Positive: 7 out of 7
Mixed: 0 out of 7
Negative: 0 out of 7
Average User Score: 8.6May 28, 2014There will always be a lingering need for procrastination, especially in video games, when it comes to experiencing something for the firstThere will always be a lingering need for procrastination, especially in video games, when it comes to experiencing something for the first time. This is in part because the anticipation of the event tends to be just as exciting as the execution. But this is also due in part to the fact that once you do partake in these exploits, you are that much closer to the end of them.
As we pass the halfway point in the releases for the episodic adventure for The Wolf Among Us, nothing could ring more true.
A Crooked Mile begins after the shocking revelations of Smoke and Mirrors (starting to see a pattern here?) with an enraged Bigby looking for Ichabod Crane.
Without spoiling too much, the hunt for Crane is the end goal of the entire episode. This may sound like it would result in a linear and boring episode, but it manages to stay fresh due to a variety of different variables to sway the usual path of linearity (and by linearity, I mean Telltale linearity, because though they give you multiple options to reach it, the path still usually ends at the same stop).
The art style and soundtrack also feel noticeably more refined than the previous episodes. The frame rate issues and bugs I encountered in earlier instances were non-existent or were not evident enough to take away from the scenes (aside from Stripper Bigby SPOILERS). The scenes also receive more applicable non-diegetic soundtracks, almost double the amount, that help add tension and emotion.
Once again, the bread and butter of The Wolf Among Us is in its characters and their interactions with one another. The reason these characters are all so entertaining is because they don’t adhere to the fairytale, perfect versions of themselves, and are actually quite the opposite. Just about each one is vulgar, rude, and downright ugly in some way, shape, or form throughout interactions with them in previous episodes, and most increasingly so. A Crooked Mile does a great job of taking these interactions from the previous episodes that made you view those characters in a negative light in those episodes, and subsequently changing your viewpoint and opinions simply based on the interactions with them in this episode. But that doesn’t mean that there still aren’t bad guys, and that’s a good thing because the ending introduces two new ones, in such a badass way that you can’t help but be excited to see where it all leads.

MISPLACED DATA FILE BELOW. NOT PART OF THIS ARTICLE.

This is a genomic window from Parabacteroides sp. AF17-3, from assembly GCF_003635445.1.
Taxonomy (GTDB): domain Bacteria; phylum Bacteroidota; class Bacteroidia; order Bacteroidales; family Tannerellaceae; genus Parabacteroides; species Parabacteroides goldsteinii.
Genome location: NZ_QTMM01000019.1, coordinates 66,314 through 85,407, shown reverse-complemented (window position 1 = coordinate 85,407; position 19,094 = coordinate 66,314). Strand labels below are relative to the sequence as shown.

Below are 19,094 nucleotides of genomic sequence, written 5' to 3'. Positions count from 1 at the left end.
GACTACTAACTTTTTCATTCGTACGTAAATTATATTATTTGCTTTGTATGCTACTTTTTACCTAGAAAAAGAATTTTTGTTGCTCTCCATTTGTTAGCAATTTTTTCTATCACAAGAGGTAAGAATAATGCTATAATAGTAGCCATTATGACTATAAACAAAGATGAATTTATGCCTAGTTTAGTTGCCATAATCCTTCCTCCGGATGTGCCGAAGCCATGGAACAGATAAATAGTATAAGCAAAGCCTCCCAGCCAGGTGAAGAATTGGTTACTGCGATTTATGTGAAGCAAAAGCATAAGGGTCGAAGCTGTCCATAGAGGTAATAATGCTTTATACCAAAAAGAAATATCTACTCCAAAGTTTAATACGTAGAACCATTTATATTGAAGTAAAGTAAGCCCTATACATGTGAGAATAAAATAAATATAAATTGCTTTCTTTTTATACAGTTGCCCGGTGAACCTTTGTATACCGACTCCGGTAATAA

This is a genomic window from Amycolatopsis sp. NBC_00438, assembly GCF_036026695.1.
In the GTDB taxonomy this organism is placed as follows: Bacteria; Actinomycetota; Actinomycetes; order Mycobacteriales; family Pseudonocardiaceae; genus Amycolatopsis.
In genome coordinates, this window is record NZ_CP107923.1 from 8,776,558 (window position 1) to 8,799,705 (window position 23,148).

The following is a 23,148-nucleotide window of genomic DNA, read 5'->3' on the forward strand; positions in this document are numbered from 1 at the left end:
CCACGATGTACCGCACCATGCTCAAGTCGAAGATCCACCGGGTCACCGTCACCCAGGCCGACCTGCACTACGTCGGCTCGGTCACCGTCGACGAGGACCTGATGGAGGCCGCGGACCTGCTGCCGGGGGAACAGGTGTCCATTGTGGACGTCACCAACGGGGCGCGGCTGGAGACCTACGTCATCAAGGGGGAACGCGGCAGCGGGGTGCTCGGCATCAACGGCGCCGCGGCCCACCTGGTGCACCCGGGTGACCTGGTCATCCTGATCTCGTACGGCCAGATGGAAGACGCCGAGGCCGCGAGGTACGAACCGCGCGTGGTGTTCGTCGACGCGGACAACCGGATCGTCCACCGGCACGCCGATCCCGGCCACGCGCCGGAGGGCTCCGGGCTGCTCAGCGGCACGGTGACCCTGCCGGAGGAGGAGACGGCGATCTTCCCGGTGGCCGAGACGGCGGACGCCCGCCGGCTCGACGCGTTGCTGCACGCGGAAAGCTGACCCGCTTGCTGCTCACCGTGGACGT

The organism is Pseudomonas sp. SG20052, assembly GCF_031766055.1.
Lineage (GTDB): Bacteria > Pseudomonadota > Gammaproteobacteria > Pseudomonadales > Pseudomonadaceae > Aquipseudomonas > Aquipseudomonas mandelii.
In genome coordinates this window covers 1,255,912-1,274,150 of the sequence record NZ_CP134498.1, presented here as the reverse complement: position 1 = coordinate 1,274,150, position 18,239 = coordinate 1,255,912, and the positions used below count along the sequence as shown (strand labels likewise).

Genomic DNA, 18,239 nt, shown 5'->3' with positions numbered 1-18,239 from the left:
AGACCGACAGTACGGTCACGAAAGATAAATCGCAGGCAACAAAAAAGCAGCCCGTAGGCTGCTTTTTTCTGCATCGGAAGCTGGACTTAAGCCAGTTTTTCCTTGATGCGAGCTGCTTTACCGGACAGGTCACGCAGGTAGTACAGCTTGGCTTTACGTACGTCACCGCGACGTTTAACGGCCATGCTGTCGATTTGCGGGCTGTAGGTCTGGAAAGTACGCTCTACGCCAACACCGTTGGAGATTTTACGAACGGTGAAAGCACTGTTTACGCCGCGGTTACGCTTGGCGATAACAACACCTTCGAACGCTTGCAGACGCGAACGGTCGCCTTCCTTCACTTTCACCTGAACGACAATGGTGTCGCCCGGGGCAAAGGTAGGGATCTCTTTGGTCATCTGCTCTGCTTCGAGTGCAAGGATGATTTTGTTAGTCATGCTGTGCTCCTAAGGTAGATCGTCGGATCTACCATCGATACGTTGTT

A Crooked Mile does a phenomenal job of continuing the story of Fabletown while still managing to remain fresh and exciting. Based on the revisions to an already fundamentally sound and phenomenal series, it’s going to be hard to top this episode. With that said, A Crooked Mile has managed to build even more anticipation towards the next episode’s release, where another journey awaits.
Gameplay: While sticking to its base routes, Episode Three manages to throw in a few variation and surprises in the gameplay that keep it exciting.
Appearance: Aside from the erant stripper wolf here and there, the game looks as good as ever.
Sound: With the addition of some much needed diegetic tracks combined with the usual great voice work and dialogue, the sound is the best it’s been in any episode.
Bottom Line: A Crooked Mile is the best episode yet, and moves the Wolf Among Us one step closer to being an elite game and franchise.… Expand
Average User Score: 7.8May 28, 2014Square Enix’s sequel to Theatrhythm, Curtain Call, was released in Japan last week. In anticipation of the North American release due laterSquare Enix’s sequel to Theatrhythm, Curtain Call, was released in Japan last week. In anticipation of the North American release due later this year, I’ve been tapping away yet again at the game that convinced me to finally pick up a 3DS.
I first learned about Theatrhythm Final Fantasy when my friend Will brought it over to my house to show me. I didn’t even know it existed at the time, but it’s a game that was taken right from my dreams. The Final Fantasy series was a staple of my childhood. Squall and Rinoa’s trials and tribulations formed my entire idea of what true love was, but, more importantly, the music of the Fantasy series always perfectly scored the scenes of the games in a way that is unparalleled to any other series I’ve ever played.